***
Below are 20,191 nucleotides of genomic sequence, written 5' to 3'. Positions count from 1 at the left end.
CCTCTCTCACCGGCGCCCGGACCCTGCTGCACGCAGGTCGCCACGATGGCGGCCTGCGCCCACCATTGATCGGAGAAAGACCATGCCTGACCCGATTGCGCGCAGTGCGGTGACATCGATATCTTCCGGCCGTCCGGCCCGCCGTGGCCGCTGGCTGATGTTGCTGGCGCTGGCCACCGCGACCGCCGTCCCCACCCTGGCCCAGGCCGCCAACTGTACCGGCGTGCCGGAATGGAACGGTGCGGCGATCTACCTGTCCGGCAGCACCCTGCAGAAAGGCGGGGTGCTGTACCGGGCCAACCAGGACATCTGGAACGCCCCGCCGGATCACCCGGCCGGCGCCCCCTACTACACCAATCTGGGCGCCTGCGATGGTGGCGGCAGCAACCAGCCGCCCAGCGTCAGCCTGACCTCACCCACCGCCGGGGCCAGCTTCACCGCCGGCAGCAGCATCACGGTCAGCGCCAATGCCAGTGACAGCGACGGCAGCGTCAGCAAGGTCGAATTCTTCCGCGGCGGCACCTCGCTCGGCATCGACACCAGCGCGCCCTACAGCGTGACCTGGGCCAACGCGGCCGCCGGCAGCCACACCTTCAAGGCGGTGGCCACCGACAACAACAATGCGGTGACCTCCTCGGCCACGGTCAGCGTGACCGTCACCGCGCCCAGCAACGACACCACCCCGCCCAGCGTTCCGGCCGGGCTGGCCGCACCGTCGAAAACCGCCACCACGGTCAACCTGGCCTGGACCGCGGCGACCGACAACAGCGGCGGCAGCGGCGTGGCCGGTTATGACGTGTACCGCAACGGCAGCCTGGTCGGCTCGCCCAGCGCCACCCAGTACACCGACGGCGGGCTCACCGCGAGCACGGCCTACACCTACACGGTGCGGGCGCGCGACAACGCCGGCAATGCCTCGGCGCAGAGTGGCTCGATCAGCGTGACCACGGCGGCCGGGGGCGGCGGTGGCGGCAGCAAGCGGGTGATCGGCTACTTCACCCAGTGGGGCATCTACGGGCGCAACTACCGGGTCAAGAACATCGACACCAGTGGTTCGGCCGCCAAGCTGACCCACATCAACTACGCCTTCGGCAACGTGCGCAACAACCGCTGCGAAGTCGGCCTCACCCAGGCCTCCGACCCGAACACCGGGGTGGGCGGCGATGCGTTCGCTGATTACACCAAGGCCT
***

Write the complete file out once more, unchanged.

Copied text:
Below are 20,191 nucleotides of genomic sequence, written 5' to 3'. Positions count from 1 at the left end.
CCTCTCTCACCGGCGCCCGGACCCTGCTGCACGCAGGTCGCCACGATGGCGGCCTGCGCCCACCATTGATCGGAGAAAGACCATGCCTGACCCGATTGCGCGCAGTGCGGTGACATCGATATCTTCCGGCCGTCCGGCCCGCCGTGGCCGCTGGCTGATGTTGCTGGCGCTGGCCACCGCGACCGCCGTCCCCACCCTGGCCCAGGCCGCCAACTGTACCGGCGTGCCGGAATGGAACGGTGCGGCGATCTACCTGTCCGGCAGCACCCTGCAGAAAGGCGGGGTGCTGTACCGGGCCAACCAGGACATCTGGAACGCCCCGCCGGATCACCCGGCCGGCGCCCCCTACTACACCAATCTGGGCGCCTGCGATGGTGGCGGCAGCAACCAGCCGCCCAGCGTCAGCCTGACCTCACCCACCGCCGGGGCCAGCTTCACCGCCGGCAGCAGCATCACGGTCAGCGCCAATGCCAGTGACAGCGACGGCAGCGTCAGCAAGGTCGAATTCTTCCGCGGCGGCACCTCGCTCGGCATCGACACCAGCGCGCCCTACAGCGTGACCTGGGCCAACGCGGCCGCCGGCAGCCACACCTTCAAGGCGGTGGCCACCGACAACAACAATGCGGTGACCTCCTCGGCCACGGTCAGCGTGACCGTCACCGCGCCCAGCAACGACACCACCCCGCCCAGCGTTCCGGCCGGGCTGGCCGCACCGTCGAAAACCGCCACCACGGTCAACCTGGCCTGGACCGCGGCGACCGACAACAGCGGCGGCAGCGGCGTGGCCGGTTATGACGTGTACCGCAACGGCAGCCTGGTCGGCTCGCCCAGCGCCACCCAGTACACCGACGGCGGGCTCACCGCGAGCACGGCCTACACCTACACGGTGCGGGCGCGCGACAACGCCGGCAATGCCTCGGCGCAGAGTGGCTCGATCAGCGTGACCACGGCGGCCGGGGGCGGCGGTGGCGGCAGCAAGCGGGTGATCGGCTACTTCACCCAGTGGGGCATCTACGGGCGCAACTACCGGGTCAAGAACATCGACACCAGTGGTTCGGCCGCCAAGCTGACCCACATCAACTACGCCTTCGGCAACGTGCGCAACAACCGCTGCGAAGTCGGCCTCACCCAGGCCTCCGACCCGAACACCGGGGTGGGCGGCGATGCGTTCGCTGATTACACCAAGGCCT